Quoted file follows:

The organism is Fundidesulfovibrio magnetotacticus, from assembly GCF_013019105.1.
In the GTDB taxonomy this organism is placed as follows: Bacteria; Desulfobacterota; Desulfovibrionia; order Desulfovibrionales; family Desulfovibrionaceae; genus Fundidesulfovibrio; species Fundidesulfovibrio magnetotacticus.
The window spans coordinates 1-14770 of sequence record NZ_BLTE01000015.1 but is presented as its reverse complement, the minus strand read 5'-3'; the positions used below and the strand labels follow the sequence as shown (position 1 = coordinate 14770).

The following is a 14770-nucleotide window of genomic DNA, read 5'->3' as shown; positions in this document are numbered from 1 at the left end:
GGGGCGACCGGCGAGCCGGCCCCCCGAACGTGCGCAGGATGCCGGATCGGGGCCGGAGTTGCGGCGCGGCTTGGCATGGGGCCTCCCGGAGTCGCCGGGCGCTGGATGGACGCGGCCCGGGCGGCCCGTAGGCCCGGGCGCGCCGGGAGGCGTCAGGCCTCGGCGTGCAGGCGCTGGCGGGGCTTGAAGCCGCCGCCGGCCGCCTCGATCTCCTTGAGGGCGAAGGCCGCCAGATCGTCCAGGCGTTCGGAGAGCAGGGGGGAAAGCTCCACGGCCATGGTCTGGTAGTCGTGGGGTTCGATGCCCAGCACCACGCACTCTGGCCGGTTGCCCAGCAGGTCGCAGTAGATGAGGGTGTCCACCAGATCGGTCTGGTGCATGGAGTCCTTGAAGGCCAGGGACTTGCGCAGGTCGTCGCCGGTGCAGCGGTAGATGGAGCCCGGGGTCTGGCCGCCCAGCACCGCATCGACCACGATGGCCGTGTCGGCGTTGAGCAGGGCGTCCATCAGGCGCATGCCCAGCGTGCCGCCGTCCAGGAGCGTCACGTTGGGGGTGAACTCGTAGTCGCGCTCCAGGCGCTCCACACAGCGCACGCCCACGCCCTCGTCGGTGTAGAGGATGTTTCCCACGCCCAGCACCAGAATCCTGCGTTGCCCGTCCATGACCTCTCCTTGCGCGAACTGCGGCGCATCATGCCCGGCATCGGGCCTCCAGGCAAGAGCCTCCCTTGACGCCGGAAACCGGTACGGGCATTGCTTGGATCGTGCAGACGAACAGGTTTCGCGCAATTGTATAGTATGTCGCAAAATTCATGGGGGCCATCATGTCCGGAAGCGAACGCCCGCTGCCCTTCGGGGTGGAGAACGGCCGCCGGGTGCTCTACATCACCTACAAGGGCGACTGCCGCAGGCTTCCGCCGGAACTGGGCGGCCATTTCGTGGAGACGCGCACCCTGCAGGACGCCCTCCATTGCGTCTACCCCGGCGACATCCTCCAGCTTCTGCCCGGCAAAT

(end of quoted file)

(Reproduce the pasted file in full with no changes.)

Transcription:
The organism is Fundidesulfovibrio magnetotacticus, from assembly GCF_013019105.1.
In the GTDB taxonomy this organism is placed as follows: Bacteria; Desulfobacterota; Desulfovibrionia; order Desulfovibrionales; family Desulfovibrionaceae; genus Fundidesulfovibrio; species Fundidesulfovibrio magnetotacticus.
The window spans coordinates 1-14770 of sequence record NZ_BLTE01000015.1 but is presented as its reverse complement, the minus strand read 5'-3'; the positions used below and the strand labels follow the sequence as shown (position 1 = coordinate 14770).

The following is a 14770-nucleotide window of genomic DNA, read 5'->3' as shown; positions in this document are numbered from 1 at the left end:
GGGGCGACCGGCGAGCCGGCCCCCCGAACGTGCGCAGGATGCCGGATCGGGGCCGGAGTTGCGGCGCGGCTTGGCATGGGGCCTCCCGGAGTCGCCGGGCGCTGGATGGACGCGGCCCGGGCGGCCCGTAGGCCCGGGCGCGCCGGGAGGCGTCAGGCCTCGGCGTGCAGGCGCTGGCGGGGCTTGAAGCCGCCGCCGGCCGCCTCGATCTCCTTGAGGGCGAAGGCCGCCAGATCGTCCAGGCGTTCGGAGAGCAGGGGGGAAAGCTCCACGGCCATGGTCTGGTAGTCGTGGGGTTCGATGCCCAGCACCACGCACTCTGGCCGGTTGCCCAGCAGGTCGCAGTAGATGAGGGTGTCCACCAGATCGGTCTGGTGCATGGAGTCCTTGAAGGCCAGGGACTTGCGCAGGTCGTCGCCGGTGCAGCGGTAGATGGAGCCCGGGGTCTGGCCGCCCAGCACCGCATCGACCACGATGGCCGTGTCGGCGTTGAGCAGGGCGTCCATCAGGCGCATGCCCAGCGTGCCGCCGTCCAGGAGCGTCACGTTGGGGGTGAACTCGTAGTCGCGCTCCAGGCGCTCCACACAGCGCACGCCCACGCCCTCGTCGGTGTAGAGGATGTTTCCCACGCCCAGCACCAGAATCCTGCGTTGCCCGTCCATGACCTCTCCTTGCGCGAACTGCGGCGCATCATGCCCGGCATCGGGCCTCCAGGCAAGAGCCTCCCTTGACGCCGGAAACCGGTACGGGCATTGCTTGGATCGTGCAGACGAACAGGTTTCGCGCAATTGTATAGTATGTCGCAAAATTCATGGGGGCCATCATGTCCGGAAGCGAACGCCCGCTGCCCTTCGGGGTGGAGAACGGCCGCCGGGTGCTCTACATCACCTACAAGGGCGACTGCCGCAGGCTTCCGCCGGAACTGGGCGGCCATTTCGTGGAGACGCGCACCCTGCAGGACGCCCTCCATTGCGTCTACCCCGGCGACATCCTCCAGCTTCTGCCCGGCAAAT